Since animals foods are inefficient (in terms of use of inputs such as land and water) compared to plant foods, humans substituting plant foods for animal foods (including milk) is beneficial for the environment.

Second, soya is one of the most efficient plant foods when it comes to land and water use. One square metre of land can produce 40gm of soya protein, compared 29gm of rice protein, 24gm of maize protein, 22gm of protein of other legumes and 15gm of wheat protein. This means that if soya were to be replaced with other crops, it is likely that amount of arable land required to support the human population (and its consumption patterns) would actually go up, increasing pressure to cut down rainforests.

Third, living in the UK, we have considerable choice when it comes to the soya products we choose – and we also benefit from legal protections when it comes to genetically modified foods. It is relatively easy to obtain non-GM soya products (soya milk, tofu) made using soya beans from sustainable plantations.

This means we can choose to eat/use soya products which don’t destroy rainforests.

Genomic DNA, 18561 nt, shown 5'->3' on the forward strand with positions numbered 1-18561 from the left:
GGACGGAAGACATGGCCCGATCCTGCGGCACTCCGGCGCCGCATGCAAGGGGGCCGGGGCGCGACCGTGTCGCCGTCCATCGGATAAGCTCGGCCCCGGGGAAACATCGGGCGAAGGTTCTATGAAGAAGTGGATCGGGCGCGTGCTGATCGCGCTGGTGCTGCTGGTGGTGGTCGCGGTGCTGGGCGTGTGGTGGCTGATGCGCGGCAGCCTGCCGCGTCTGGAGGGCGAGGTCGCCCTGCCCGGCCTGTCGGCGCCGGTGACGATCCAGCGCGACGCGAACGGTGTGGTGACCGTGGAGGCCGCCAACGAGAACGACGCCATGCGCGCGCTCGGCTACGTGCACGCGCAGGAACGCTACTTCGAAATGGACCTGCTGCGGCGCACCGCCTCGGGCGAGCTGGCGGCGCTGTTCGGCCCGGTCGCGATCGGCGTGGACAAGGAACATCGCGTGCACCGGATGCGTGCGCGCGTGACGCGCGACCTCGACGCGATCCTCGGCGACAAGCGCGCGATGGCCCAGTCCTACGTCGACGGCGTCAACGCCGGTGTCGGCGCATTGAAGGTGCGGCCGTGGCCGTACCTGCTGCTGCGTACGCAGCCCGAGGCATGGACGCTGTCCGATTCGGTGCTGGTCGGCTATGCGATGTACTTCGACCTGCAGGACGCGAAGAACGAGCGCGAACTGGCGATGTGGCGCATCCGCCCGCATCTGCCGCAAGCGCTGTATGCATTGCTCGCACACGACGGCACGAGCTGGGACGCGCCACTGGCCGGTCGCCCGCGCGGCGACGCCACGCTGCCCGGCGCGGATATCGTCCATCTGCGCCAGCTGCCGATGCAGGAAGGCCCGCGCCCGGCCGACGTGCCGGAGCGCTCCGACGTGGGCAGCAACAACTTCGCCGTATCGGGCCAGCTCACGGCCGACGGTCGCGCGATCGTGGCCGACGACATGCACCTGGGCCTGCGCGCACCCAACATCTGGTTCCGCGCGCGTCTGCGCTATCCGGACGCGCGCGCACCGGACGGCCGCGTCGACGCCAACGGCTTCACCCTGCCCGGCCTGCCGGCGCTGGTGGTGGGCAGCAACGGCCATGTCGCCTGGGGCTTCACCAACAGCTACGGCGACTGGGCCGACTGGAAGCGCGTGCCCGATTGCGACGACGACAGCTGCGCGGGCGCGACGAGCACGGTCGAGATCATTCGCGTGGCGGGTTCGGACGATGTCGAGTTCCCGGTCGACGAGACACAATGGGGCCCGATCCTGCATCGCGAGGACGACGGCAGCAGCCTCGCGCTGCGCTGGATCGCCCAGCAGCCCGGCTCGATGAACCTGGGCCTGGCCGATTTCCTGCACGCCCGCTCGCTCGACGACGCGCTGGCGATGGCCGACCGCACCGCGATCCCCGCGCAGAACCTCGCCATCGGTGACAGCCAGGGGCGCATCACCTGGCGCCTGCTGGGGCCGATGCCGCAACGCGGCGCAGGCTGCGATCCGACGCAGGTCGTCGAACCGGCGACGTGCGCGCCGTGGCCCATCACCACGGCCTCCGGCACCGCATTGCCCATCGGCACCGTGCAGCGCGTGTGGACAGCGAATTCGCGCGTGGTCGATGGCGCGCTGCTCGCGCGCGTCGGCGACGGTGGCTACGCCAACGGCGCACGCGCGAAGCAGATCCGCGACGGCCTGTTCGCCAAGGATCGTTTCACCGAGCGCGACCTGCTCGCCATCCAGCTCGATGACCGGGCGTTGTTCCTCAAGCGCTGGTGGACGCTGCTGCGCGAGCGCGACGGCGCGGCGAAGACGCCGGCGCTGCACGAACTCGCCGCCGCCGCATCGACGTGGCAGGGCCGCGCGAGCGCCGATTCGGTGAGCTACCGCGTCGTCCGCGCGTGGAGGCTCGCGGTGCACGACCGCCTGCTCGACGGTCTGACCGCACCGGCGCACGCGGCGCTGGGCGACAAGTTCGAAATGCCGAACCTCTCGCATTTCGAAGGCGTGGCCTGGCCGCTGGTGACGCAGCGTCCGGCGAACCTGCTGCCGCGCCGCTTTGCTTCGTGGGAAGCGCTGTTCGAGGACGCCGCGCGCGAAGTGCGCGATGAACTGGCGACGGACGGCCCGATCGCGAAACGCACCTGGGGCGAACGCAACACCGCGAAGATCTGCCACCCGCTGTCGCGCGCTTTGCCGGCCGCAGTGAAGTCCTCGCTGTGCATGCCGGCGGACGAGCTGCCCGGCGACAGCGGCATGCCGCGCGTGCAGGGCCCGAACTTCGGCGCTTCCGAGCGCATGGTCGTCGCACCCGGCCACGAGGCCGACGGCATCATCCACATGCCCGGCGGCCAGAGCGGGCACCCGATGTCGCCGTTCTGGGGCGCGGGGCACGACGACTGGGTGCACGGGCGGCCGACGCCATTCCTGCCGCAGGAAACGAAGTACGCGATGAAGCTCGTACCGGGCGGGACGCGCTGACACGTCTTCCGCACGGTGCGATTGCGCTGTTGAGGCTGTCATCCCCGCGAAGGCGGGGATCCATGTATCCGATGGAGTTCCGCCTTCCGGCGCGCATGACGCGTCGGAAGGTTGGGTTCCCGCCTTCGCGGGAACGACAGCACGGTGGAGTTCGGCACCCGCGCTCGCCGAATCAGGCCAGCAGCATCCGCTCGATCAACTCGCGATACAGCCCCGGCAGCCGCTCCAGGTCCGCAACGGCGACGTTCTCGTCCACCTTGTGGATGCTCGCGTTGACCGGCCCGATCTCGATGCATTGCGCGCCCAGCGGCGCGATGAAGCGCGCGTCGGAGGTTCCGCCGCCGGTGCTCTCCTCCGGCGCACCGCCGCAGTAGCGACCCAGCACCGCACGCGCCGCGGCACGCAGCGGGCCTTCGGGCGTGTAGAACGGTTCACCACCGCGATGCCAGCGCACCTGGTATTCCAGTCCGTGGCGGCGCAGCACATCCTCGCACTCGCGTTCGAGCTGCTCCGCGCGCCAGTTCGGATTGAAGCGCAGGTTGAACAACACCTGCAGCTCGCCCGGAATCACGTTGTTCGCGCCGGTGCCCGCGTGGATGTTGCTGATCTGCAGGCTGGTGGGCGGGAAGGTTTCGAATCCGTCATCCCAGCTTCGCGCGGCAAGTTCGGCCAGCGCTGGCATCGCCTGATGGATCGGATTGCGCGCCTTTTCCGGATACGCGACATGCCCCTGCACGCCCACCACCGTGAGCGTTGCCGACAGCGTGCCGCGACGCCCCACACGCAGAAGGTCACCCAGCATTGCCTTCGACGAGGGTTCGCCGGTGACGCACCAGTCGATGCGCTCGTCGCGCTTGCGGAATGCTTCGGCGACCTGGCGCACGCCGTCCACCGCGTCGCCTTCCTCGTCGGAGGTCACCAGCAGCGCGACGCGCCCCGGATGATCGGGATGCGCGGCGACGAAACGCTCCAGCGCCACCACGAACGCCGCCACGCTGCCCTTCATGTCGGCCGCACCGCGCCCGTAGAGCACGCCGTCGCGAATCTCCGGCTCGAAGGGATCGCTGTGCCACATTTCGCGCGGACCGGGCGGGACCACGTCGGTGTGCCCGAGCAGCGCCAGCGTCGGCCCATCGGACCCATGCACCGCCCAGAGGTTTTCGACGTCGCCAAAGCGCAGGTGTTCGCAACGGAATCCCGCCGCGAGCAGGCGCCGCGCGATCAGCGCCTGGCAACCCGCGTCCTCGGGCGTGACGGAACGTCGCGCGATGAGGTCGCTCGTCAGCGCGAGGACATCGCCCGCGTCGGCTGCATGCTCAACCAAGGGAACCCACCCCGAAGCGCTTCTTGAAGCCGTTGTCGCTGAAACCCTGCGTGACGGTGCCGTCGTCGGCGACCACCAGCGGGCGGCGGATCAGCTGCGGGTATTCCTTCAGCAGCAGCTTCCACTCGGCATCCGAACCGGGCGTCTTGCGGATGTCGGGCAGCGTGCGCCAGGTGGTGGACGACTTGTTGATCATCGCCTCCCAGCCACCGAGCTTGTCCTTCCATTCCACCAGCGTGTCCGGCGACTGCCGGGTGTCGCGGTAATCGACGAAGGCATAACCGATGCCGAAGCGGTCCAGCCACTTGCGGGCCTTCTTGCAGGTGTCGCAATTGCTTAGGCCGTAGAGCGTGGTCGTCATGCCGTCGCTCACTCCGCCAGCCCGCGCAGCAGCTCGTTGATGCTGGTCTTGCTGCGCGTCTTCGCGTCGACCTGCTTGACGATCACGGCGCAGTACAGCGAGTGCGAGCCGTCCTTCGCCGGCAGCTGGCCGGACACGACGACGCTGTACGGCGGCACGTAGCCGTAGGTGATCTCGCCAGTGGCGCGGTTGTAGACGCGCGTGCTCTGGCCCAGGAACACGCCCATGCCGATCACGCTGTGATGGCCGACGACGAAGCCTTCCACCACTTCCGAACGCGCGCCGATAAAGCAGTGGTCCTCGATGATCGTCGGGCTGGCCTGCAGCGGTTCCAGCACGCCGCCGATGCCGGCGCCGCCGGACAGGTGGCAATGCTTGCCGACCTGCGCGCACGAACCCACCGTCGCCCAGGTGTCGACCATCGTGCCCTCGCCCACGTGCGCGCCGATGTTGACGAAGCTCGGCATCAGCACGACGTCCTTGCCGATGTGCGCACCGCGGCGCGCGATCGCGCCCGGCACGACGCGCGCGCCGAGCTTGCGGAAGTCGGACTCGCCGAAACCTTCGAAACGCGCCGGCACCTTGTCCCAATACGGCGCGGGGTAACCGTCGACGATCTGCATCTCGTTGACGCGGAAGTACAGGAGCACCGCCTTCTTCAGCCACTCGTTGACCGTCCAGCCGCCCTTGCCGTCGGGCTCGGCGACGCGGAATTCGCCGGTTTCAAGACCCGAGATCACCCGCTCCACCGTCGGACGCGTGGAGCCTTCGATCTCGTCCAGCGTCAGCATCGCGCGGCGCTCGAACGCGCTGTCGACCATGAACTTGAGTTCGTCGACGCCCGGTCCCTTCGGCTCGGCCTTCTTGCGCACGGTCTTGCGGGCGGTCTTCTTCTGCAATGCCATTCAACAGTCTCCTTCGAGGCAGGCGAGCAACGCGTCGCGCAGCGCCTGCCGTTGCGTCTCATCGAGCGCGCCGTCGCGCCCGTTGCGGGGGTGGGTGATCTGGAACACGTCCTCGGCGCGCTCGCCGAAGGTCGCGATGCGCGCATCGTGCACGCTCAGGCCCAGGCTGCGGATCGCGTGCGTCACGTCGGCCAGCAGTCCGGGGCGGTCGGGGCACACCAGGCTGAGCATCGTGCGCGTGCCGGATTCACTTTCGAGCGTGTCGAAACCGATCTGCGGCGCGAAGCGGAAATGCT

Conclusion - does soya have a negative impact on the environment?

Taken together, I think these three points mean that it is possible for green-leaning individuals to consume soya without feeling guilty about the impact their food choices have on the environment.

Final part - Conclusion: The effects of soya on health and the environment

"Forests … are in fact the world’s air-conditioning system—the very lungs of the planet—and help to store the largest body of freshwater on the planet … essential to produce food for our planet’s growing population. The rainforests of the world also provide the livelihoods of more than a billion of the poorest people on this Earth… In simple terms, the rainforests, which encircle the world, are our very life-support system—and we are on the verge of switching it off."
- Prince Charles

Will soya consumption have a negative impact on my health?

This post is part two of a four part series. You can find the introduction (part one) here. I've heard a lot of varying comments about soya so I asked a friend to write an article examining whether it's safe to consume or not! Over to Sagar Kirit Shah.

Media coverage about soya

Every few months a study in the media comes out noting beneficial or harmful effects of soya products with some media stories reporting beneficial effects and others reporting harmful effects – it is not surprising that many people are confused about whether soya is beneficial or harmful for health.

Health benefits of soya

The main health benefit associated with soya is cholesterol-lowering effect.